History of Parkside and Central Park
Elam R. Jewett/Willow
Photo source: History of the City of Buffalo and Erie County,"H. Perry Smith, editor. Syracuse: D. Mason & Co., 1884, Vol 2, p.328
Illustration source: Victorian Buffalo, by Cynthia Van Ness
Source: The Pictorial year-book and calendar for 1888. with Buffalo events in 1887, valuable statistics, etc. Reprinted by Cornell U.
Photo source: The Picture Book of Earlier Buffalo, Frank H. Severance, ed. Buffalo Historical Society Publications, Vol. 16, 1912
The story of Willow Lawn goes back
to 1807, when Daniel Chapin came to Buffalo from East
Bloomfield and settled on a farm which is now included in Parkside and Delaware Park. (Chapin's
farm: most of the land from Granger's farm north to near the
present South Campus of the State University of New York at Buffalo and
south from Main Street to Elmwood Avenue).
Elam Jewett, who founded the first envelope manufacturing company west of New York City, published the Journal in 1838, merging it in 1839 with the Commercial Advertiser, retired and bought 400 acres of Chapin's farm land. He called his estate Willow Lawn. [Jewett was a close friend of President Fillmore. The two had traveled together in Europe in 1856.]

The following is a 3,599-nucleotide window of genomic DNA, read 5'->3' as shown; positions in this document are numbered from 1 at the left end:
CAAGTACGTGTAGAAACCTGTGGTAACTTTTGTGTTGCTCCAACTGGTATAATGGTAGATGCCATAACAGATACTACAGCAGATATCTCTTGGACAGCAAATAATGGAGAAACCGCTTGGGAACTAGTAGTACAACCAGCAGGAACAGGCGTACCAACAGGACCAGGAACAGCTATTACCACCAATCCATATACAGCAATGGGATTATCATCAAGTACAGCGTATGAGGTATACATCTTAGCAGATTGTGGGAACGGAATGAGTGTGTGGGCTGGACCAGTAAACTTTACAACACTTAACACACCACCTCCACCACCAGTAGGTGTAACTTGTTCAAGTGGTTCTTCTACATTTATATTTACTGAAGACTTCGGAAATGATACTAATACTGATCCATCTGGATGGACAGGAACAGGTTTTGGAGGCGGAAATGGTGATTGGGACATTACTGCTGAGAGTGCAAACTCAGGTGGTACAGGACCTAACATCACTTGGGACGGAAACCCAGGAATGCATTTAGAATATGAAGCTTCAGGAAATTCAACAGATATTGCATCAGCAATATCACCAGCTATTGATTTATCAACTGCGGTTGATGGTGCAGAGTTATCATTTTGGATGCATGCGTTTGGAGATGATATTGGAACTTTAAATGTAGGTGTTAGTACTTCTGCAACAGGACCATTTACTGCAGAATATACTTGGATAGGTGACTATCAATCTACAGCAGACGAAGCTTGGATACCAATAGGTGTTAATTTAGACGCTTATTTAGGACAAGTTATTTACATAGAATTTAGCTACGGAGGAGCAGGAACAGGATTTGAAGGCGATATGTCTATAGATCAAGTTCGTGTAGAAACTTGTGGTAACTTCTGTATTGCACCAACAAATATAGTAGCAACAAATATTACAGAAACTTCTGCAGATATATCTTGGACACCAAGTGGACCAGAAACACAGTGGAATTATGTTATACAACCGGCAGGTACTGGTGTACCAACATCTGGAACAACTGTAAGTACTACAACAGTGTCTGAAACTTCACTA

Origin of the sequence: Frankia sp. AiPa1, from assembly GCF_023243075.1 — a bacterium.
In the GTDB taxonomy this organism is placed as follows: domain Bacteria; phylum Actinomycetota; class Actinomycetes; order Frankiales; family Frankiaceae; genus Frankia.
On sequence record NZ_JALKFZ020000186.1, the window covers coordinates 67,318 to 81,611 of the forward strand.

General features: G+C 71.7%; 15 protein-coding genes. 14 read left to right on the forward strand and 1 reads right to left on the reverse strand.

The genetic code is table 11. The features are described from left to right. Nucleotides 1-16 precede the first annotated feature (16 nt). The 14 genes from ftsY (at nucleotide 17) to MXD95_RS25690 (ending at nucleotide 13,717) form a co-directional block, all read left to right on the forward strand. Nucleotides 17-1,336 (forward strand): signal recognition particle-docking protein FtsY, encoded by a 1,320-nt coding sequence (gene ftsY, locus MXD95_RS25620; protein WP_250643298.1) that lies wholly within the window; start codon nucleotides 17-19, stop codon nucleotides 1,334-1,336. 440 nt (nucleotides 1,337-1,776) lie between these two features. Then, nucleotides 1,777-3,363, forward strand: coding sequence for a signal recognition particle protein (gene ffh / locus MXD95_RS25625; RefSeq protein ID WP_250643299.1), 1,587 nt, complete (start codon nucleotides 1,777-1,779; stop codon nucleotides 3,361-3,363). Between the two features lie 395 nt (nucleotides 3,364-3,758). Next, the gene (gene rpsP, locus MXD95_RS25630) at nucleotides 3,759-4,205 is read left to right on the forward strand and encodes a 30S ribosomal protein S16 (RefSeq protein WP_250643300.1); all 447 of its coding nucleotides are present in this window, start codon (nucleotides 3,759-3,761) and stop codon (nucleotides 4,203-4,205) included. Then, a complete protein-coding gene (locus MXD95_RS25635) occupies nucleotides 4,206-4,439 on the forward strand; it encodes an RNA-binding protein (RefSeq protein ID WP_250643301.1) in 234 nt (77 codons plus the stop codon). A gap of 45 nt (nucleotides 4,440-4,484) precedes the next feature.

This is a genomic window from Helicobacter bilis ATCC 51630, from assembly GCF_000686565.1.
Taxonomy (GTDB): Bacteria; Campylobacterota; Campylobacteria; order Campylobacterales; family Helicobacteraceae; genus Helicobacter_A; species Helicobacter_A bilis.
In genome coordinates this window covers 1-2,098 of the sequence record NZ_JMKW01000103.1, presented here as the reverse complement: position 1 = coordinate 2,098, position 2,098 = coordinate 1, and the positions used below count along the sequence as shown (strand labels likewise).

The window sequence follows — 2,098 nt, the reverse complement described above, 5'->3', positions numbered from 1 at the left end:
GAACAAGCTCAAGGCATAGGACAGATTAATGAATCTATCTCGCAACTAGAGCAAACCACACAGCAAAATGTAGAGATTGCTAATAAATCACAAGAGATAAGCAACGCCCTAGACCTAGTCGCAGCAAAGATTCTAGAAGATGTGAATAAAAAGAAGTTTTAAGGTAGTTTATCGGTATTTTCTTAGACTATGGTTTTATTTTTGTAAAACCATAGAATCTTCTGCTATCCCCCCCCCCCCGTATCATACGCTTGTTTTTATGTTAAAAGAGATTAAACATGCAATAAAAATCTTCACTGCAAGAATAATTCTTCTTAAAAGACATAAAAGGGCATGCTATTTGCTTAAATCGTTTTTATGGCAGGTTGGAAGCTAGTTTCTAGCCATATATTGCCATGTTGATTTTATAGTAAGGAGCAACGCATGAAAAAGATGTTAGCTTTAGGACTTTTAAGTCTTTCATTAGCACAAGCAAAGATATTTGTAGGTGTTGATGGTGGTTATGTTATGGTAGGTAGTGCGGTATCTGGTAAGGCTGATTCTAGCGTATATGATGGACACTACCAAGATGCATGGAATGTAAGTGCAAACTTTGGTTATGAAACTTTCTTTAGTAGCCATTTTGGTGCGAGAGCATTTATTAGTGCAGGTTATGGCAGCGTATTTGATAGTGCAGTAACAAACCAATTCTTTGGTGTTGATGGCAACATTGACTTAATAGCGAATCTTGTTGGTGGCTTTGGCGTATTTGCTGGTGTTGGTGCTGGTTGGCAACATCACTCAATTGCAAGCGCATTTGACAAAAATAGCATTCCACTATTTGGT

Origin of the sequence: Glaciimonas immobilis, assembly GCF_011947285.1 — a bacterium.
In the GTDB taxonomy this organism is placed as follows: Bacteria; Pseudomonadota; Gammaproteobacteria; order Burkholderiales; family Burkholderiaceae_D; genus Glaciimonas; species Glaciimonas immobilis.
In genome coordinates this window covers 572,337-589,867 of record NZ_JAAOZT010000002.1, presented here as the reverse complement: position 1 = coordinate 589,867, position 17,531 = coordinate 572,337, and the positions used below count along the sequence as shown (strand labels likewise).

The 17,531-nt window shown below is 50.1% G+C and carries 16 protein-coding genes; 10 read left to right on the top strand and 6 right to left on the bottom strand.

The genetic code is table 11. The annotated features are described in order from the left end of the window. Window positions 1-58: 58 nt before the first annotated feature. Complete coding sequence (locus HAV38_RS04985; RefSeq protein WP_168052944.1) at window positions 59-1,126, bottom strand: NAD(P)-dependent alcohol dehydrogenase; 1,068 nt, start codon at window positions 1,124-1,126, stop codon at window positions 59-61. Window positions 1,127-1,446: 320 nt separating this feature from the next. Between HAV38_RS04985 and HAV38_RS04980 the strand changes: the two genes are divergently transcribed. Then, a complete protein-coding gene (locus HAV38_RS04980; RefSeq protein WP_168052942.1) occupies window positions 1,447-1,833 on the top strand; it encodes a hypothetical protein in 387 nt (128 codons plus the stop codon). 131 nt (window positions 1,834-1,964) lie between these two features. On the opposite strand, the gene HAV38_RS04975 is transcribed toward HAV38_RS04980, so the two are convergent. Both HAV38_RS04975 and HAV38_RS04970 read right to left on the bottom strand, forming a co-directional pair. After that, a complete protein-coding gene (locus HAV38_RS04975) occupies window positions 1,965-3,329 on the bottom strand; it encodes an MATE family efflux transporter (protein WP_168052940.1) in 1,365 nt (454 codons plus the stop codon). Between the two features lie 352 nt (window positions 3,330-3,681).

His land was between the Granger farm (at Oakwood), the Russell farm (at Russell Avenue), Main Street, and Elmwood Avenue, and included the present meadow in Delaware Park.
He was to become a key figure in the development of Parkside. Jewett is also noted as the person responsible for the realization of the Church of the Good Shepherd, located on the street which bears his name.
The name "Willow Lawn"
During Mr. Jewett's occupancy, the ample grounds were beautifully kept. A great willow, which gave name to the place, and stood not far from the front entrance, went down in a gale of 1901. A street now called Willow Lawn cuts through lands that were Mr. Jewett's garden.
Jewett married Caroline
Wheeler [see below] in 1838. Both were natives of New Haven,
- History of the Parkside Area and Community (online Dec. 2021) Pub. by the Parkside Community Association
Caroline Wheeler's mother, Polly Johnson, was the sister of Emma Johnson Tripp.
Emma's son, Augustus Franklin Tripp, came to Buffalo in part because of his cousin Caroline. Augustus owned the original 786 Delaware Ave., and left it to his daughter Carolyn Jewett Tripp, Mrs. Stephen Merrell Clement.
Generation" in the Christopher
Johnson Register Report.
Page by Chuck LaChiusa
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